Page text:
Middle Eastern History (MLitt) 2020 entry
The MLitt in Middle Eastern History offers students the opportunity to explore in depth a variety of topics relating to the history and culture of this crucially significant region of the world. The course draws upon the wide range of expertise within the School of History.
Postgraduate, leading to a Master of Letters (MLitt)
- Start date: 7 September 2020
- End date: 30 September 2021
Information about all programmes from previous years of entry can be found in the archive.
One year full time
- A good 2.1 Honours undergraduate degree in History or Middle Eastern Studies. If you studied your first degree outside the UK, see the international entry requirements.
- English language proficiency. See English language tests and qualifications.
The qualifications listed are indicative minimum requirements for entry. Some academic Schools will ask applicants to achieve significantly higher marks than the minimum. Obtaining the listed entry requirements will not guarantee you a place, as the University considers all aspects of every application including, where applicable, the writing sample, personal statement, and supporting documents.
UK and EU: £9,450
Wednesday 12 August 2020. Applicants should apply as early as possible to be eligible for certain scholarships and for international visa purposes.
- personal statement (optional)
- sample of academic written work (2,000 words)
- two original signed academic references
- academic transcripts and degree certificates
- evidence of English language proficiency (required if English is not your first language).
For more guidance, see supporting documents and references for postgraduate taught programmes.
The modules in this programme have varying methods of delivery and assessment. For more details of each module, including weekly contact hours, teaching methods and assessment, please see the latest module catalogue which is for the 2019–2020 academic year; some elements may be subject to change for 2020 entry.
- Themes in Middle Eastern History: looks at a variety of theoretical and disciplinary approaches, including Orientalism, along with key questions in Middle Eastern historiography.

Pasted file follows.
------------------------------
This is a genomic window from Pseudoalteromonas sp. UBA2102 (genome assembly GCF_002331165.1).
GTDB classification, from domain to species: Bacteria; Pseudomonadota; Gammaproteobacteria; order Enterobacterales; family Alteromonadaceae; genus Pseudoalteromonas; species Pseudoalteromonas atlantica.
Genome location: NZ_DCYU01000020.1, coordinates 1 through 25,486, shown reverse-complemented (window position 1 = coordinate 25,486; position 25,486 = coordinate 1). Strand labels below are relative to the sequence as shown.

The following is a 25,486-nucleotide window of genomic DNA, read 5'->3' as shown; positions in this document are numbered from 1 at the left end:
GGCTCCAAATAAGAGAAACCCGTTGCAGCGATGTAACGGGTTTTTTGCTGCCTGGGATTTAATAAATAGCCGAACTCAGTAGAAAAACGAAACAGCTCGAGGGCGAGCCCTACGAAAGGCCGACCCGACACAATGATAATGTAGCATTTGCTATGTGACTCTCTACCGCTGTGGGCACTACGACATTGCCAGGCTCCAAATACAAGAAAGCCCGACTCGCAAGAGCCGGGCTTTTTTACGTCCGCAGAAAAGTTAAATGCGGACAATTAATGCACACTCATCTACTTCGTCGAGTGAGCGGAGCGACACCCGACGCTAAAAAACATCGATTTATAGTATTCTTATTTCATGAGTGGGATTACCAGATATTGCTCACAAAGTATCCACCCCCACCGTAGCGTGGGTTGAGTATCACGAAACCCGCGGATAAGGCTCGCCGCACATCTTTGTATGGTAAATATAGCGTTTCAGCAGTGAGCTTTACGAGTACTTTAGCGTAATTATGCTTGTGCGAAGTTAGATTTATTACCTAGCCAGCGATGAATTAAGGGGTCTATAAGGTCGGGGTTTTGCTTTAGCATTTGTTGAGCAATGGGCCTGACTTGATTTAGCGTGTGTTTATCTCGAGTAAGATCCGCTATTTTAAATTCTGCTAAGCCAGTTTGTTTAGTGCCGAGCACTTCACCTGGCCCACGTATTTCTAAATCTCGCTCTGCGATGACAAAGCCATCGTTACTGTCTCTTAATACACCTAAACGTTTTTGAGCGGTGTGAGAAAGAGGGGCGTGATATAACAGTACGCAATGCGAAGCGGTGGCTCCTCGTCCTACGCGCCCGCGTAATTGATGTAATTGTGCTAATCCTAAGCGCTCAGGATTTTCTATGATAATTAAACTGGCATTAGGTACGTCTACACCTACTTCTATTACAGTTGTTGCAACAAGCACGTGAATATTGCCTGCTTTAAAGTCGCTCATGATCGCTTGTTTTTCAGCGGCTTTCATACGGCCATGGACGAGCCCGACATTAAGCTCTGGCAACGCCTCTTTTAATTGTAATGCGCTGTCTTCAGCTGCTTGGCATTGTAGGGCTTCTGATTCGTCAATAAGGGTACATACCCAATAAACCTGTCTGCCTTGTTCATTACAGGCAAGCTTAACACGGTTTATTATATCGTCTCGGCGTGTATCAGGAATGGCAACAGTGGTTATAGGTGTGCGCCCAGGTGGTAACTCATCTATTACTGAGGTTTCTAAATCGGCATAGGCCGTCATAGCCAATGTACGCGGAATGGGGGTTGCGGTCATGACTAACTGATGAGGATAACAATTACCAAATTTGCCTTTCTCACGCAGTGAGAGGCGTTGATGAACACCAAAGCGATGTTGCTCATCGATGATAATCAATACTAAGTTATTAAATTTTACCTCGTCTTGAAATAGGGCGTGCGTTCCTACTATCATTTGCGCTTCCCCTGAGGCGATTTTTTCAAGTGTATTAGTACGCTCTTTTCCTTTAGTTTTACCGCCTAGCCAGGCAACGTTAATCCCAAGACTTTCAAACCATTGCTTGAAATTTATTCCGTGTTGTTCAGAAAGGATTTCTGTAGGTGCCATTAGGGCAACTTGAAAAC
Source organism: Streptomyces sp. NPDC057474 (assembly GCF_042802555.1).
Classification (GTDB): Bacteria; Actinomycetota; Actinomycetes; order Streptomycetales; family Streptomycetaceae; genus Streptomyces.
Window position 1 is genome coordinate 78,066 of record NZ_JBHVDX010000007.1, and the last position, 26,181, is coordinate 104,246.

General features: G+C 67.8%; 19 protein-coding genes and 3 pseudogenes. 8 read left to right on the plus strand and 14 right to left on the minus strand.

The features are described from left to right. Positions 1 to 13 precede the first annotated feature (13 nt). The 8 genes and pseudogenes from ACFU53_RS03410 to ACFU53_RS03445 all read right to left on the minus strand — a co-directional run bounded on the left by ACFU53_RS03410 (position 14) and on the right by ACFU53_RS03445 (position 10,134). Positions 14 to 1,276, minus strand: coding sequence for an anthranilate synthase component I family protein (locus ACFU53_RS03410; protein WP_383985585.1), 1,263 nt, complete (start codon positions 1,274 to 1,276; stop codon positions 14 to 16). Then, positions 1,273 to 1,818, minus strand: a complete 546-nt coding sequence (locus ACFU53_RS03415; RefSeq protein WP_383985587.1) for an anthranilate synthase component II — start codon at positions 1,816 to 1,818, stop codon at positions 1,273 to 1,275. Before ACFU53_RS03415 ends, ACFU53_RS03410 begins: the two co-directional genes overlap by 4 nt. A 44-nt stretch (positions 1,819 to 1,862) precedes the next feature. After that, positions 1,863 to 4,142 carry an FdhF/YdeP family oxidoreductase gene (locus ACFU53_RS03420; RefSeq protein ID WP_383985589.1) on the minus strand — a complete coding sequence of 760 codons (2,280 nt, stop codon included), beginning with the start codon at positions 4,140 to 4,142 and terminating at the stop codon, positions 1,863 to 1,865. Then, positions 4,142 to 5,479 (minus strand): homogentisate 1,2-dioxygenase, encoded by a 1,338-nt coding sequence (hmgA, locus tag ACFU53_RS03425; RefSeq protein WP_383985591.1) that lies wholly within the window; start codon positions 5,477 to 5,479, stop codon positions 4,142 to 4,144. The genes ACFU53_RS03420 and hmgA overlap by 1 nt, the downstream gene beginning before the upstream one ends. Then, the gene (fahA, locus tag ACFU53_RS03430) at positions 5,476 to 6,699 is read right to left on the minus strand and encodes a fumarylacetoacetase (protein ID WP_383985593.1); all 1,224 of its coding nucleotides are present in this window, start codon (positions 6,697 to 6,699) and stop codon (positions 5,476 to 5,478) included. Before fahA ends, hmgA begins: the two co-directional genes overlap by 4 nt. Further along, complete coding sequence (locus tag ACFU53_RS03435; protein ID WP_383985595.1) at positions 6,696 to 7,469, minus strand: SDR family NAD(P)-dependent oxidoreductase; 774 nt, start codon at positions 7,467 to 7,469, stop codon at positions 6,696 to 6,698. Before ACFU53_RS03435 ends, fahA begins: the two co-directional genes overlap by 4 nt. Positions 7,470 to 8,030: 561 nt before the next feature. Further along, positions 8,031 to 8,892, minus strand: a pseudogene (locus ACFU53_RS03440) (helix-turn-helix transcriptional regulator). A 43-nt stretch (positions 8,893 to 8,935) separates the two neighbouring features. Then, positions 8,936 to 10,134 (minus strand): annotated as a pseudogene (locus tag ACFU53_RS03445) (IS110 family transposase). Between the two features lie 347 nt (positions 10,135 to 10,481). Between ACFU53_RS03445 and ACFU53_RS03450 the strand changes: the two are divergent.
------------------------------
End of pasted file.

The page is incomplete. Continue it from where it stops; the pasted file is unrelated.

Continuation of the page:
Students choose two of the following optional modules.
Here is a sample of optional modules that may be offered.
- Arabic for Beginners (1 and 2): enables students to read, write and converse in simple Modern Standard Arabic.
- Intermediate Arabic (1 and 2): enables students to read and write Modern Standard Arabic to intermediate level with the aid of a dictionary, and to speak in standard Arabic on appropriate topics with a limited vocabulary.
- Middle Eastern Historical Translation: serves as a bridge between the language modules and history modules and is assessed through the submission of an annotated translation from Persian to English.
- Directed Reading in Middle Eastern History (1 and 2): encourages the development of skills of historical analysis through concentrated study of a topic chosen by the student in consultation with a supervisor.
- State and Society in the Premodern Middle East: introduces students to debates about development of states and societies in the Middle East from late antiquity to the eve of the modern period.
- Medieval Language (Classical Arabic, Persian, Armenian or Turkish)
Students taking any optional language module must also take Middle Eastern Historical Translation.
Optional modules are subject to change each year and require a minimum number of participants to be offered; some may only allow limited numbers of students (see the University’s position on curriculum development).
Student dissertations will be supervised by members of the teaching staff who will advise on the choice of subject and provide guidance throughout the research process. The completed dissertation of not more than 15,000 words must be submitted by a date specified in August.
If students choose not to complete the dissertation requirement for the MLitt, there is an exit award available that allows suitably qualified candidates to receive a Postgraduate Diploma. By choosing an exit award, you will finish your degree at the end of the second semester of study and receive a PGDip instead of an MLitt.
The modules listed here are indicative, and there is no guarantee they will run for 2020 entry. Take a look at the most up-to-date modules in the module catalogue.